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Probat announces Px 120 drum roaster

From the January 2019 issue.

Probat is launching the Px 120 drum roaster, a machine built to capitalise on developments in roasting technology.

In 2018, German roaster manufacturer Probat celebrated its 150th year in operation. In 2019, the company will continue its reputation for quality and longevity.

Thomas Koziorowski, Executive Vice President Product Technology and Research and Development at Probat, tells Global Coffee Report that in 2019, the roaster manufacturer will launch several new technologies and innovations. At the forefront of Probat’s plans is the release of its Px 120 drum roaster in October.

“The Px 120 is our line of new drum roasters designed for the specialty coffee industry,” Koziorowski says.

“Many businesses in this field want to be able to show what they do and how they do it to their customers, so we have designed a machine with a clean look where the process [of roasting coffee] is clear and visible.”

The Px 120 line is targeted to mid-sized specialty coffee roasters, with a batch capacity of 60 to 120 kilograms, roasting time of six to 20 minutes, and production capacity of 480 kilograms per hour. Due to the machine’s clean look and visible processes, Koziorowski says it is well suited for larger roasteries to also use in showrooms.

Despite Probat’s emphasis on the Px 120’s aesthetics, Koziorowski says it’s the machine’s technical advancements that make it shine.

“We have seen that there is demand from these industries – specialty and showcase roasting – for a machine that allows them to display what they do, but still has the full functionality you’d expect from an industrial roaster,” Koziorowski says.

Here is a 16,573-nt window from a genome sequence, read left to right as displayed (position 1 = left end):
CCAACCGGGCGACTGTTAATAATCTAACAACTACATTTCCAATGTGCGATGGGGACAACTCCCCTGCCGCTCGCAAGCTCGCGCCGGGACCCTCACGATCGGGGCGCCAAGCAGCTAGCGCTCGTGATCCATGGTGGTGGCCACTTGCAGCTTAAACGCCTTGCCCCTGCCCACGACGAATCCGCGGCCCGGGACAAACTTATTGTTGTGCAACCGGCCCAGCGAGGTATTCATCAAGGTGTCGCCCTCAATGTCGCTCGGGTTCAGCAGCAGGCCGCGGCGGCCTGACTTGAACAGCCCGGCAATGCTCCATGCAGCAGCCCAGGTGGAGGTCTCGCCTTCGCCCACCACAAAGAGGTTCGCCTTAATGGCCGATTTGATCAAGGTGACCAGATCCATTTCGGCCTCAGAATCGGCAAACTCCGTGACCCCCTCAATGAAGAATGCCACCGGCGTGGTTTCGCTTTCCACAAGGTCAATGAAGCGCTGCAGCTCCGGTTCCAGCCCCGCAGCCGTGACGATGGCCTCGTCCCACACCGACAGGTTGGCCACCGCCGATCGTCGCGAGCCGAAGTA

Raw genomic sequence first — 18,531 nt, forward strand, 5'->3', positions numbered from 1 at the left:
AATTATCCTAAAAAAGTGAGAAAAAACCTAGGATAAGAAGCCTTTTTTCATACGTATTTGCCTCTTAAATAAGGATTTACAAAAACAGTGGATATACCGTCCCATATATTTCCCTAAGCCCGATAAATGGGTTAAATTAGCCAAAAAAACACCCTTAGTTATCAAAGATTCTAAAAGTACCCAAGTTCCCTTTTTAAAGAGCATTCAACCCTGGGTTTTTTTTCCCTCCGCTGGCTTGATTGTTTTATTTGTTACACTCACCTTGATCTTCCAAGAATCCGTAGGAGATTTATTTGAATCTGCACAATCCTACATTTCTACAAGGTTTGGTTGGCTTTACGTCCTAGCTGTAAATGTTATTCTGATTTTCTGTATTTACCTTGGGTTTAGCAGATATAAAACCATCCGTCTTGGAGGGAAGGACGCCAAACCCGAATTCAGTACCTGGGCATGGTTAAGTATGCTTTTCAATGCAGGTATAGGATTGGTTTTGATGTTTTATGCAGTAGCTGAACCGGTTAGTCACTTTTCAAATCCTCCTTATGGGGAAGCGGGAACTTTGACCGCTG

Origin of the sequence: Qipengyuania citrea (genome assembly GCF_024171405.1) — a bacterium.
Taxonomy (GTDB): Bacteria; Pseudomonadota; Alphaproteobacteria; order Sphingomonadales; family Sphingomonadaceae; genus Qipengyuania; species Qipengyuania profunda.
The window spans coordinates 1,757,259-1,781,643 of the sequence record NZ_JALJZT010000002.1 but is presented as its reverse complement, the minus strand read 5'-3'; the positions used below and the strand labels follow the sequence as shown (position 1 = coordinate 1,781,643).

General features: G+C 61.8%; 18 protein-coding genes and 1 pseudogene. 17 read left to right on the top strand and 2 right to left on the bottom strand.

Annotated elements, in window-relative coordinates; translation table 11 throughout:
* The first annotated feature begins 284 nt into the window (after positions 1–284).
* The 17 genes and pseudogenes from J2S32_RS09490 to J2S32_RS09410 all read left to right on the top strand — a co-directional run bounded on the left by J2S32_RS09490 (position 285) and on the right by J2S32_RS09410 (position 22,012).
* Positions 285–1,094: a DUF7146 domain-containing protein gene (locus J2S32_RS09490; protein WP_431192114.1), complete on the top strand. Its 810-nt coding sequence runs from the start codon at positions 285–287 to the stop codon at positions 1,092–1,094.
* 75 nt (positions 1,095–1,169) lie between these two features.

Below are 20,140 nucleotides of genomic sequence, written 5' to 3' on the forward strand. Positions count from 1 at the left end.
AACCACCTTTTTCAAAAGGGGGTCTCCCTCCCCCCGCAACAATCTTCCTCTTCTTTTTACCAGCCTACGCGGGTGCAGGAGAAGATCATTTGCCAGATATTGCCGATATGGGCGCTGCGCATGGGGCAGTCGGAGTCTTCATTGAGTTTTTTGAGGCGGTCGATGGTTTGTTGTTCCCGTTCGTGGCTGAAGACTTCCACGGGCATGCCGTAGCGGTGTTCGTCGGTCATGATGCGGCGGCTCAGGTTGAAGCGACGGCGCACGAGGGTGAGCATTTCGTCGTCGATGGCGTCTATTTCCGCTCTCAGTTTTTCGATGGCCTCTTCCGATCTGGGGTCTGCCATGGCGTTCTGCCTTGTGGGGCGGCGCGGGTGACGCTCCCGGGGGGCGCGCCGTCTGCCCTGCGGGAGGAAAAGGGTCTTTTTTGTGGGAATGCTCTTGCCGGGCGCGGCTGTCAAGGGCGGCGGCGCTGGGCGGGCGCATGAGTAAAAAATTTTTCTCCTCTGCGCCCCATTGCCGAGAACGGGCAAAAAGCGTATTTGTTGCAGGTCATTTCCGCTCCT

In order to meet the needs of the specialty coffee industry, Probat designed almost 80 per cent of the machine’s components new over a year-long development process.

“Usually when new roasters are built, existing equipment is simply updated. The Px 120 contains fully new components that really take advantage of the possibilities offered by new developments in roaster technology,” Koziorowski  says.

“The system must be designed to work in an optimum way with today’s features and possibilities, such as better control of drum speed and other factors.”

The Px 120 drum roaster has frequency converters installed on all drives used to control its flow rate and drum rotation speed, providing the roaster with greater control over variables such as speed and temperature.

A drum roaster operates by producing heat in a specially designed oven and burner system underneath the drum of the machine. The hot air is sucked through the back wall of the drum and guided around the drum wall to roast the coffee beans.

Koziorowski says most roasters expend a lot of energy gathering room-temperature air and warming it to the desired heat. To reduce energy usage, the Px 120 recirculates already warmed air back through the burner system to be reheated.